Case Analysis: Difficult, Tissue Gas, Generalized, Severe

Generalized Tissue Gas Decomposition 

Concentration no less than 3.0%

Remember – Tissue Gas caused by Clostridium perfringens is the fastest “known” generation-duplicating organism in the universe and require immediate treatment. 



These cases can be quite difficult and can create wreak havoc to the embalmer, if not properly equipped.  Proper chemical choice is vital to the destruction of the bacteria. If proper steps are not taken a body can decompose to the point of unrecognizable within a matter of a few hours. Time is of the essence.  


Dilution – approx. 11.5 -12 oz. per gallon solution (Using a 33 index) Use Dilution Calculator for all other index’s 

Directions – 

  1. Pour 11-12 oz of 33-index arterial into embalming machine tank, I prefer Frigid Fluid Co’s. 36 Plus (33 index) because it contains STOP a chemical proven to kill the C. perfringens that causes tissue gas. Frigid Fluid Co. also has STOP concentrate that can be mixed with other arterial fluids.
  2. Add a recommended amount of Tissue Gas chemical to the solution if you do not have the aforementioned Frigid Fluid Co. products. Next,
  3. Add 5-8 oz. of drainage chemical and
  4. 4 oz edema chemical (for tissue fixation). Next,
  5. Add .5-1 oz Dye (add as needed).

    1. Aspirate immediately after arterial injection (do not use a delayed aspiration method).
    2. Inject a minimum of 32 oz. of Frigid Fluid Co’s. Premium Cavity fluid (also contains STOP and should be the cavity fluid of choice).
    3. Re-aspirate after 30 minutes and repeat step 6(b.) repeat as needed.


Repeat steps 1-5 as needed.  Use professional judgment, but approximately 1 gal for every 50 lb. of body weight should be considered.  


Authorization to perform embalming procedures above and beyond “NORMAL EMBLMAING” is strongly recommended and may be required in some situations.


Recommended procedures:

Perform a 6-point vessel raise. I suggest using a bra-strap incision for both L & R Carotid arteries so that the embalmer can easily locate the Subclavian artery, which leads into the Axillary artery of the arms.  Both Carotid and Axillary arteries can be injected from one incision site.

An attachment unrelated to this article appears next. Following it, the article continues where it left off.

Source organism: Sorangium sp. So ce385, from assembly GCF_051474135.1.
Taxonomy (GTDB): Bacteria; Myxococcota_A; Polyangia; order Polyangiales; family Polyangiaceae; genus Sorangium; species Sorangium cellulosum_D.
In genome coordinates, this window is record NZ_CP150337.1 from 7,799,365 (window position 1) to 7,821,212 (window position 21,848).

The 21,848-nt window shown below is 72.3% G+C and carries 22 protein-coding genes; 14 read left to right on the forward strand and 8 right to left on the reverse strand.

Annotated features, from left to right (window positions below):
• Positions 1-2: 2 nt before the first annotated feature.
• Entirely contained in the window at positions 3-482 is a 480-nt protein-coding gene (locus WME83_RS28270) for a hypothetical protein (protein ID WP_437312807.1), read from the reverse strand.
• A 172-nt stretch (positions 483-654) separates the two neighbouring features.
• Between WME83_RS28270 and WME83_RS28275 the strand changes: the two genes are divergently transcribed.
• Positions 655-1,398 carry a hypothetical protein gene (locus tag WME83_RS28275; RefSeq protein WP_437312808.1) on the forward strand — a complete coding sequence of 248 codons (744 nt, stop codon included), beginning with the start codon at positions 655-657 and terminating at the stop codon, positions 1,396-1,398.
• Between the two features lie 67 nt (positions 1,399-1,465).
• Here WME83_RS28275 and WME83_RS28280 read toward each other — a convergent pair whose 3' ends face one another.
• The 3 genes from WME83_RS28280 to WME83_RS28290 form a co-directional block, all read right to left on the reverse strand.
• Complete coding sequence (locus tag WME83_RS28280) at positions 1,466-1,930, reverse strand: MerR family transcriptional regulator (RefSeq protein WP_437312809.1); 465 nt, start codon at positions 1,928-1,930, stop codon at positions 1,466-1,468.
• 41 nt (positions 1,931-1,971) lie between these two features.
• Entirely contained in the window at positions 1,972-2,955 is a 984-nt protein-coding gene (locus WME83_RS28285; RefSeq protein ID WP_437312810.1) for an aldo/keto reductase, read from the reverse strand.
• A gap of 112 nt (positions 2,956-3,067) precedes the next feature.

Semi-lunar incision on severe cases helps eliminate tissue gas from further traveling up into the neck and face.

Tie off or clamp all arteries and next, open vessels (the “tie-off” should be proximal to the abdomen and the open incision should be distal from the “tie-off”). This will allow arterial gas to escape but also disallow the possible spread of gas from the abdomen to further spread into the extremities during injection. 

Open all veins adjacent to the raised arteries.  Do not restrict drainage.  


Inject each artery of the 6-point individually and separately from each other.  This will help control swelling. (Disinfect the arterial tube after each injection site and before inserting it into the next artery).

Restricted Cervical Injection (RCI) – First injection should be up into the face and head via Common Carotid Arteries. Inject the carotid arteries separate. First inject the Left then the Right carotid, in that order.  Do not use a “Y-injector”.  Full control over each side independently is not only vital for flow control but will also help to expel trapped gas from within the arteries (as the embalmer injects up the left carotid artery, gas will be forced out of the open incision in the RCC artery and Right Jugular vein).

Inject both Axillary arteries (order is not critically important). Tie-off all arteries and veins leading back towards the body and head at this point to eliminate potential mobilization of the bacteria to other parts of the body that have been already embalmed.  Drainage should take place at the injection area.

If the tissue gas is severe in the arms, several external punctures with a disinfected needle may be used to release the gas from the tissue.  Before using this technique the needle should be submerged into Premium Cavity fluid.  After the puncture technique gentle massaging of the tissue will encourage the gas to escape.  More punctures may be necessary.  For extreme gas build-up an incision may be made on the forearm just superior to the wrist and between the ulna and radial bones or the bicep near the deltoid.  Lightly massage the gas towards the incision allowing the gas to escape the body.  Further treat the area with Cavity fluid using a syringe and needle if necessary.


Next, inject down the External Iliac or Femoral arteries.  Take drainage from the Femoral vein.  As with the arms, incisions may need to be made, allowing trapped tissue gas to escape. Then tie off all arteries for the exception of the RCC.  Next, inject down the Right Common Carotid (RCC) artery as normal, to adequately embalm the trunk of the body.  After arterial injection, under cutting with a new scalpel blade up the neckline and into the subcutaneous tissue of the face may be a necessary step in allowing the trapped gas to escape.  Hypodermically inject undiluted Premium Cavity fluid in tissue surrounding the neck such as the Deltoids, Trapezii and Pectoralis muscles. Cotton soaked with Premium Cavity or STOP may need to be placed inside the incisions overnight. Examine body before leaving for the evening.  Instruct night staff (if available) to inspect the body every hour and make a note of it on the case report.


Buy some time. 24-hours should be sufficient time to detect further spread of the gas-causing bacteria.  Visitation should not be scheduled for at least 48 hours after embalming.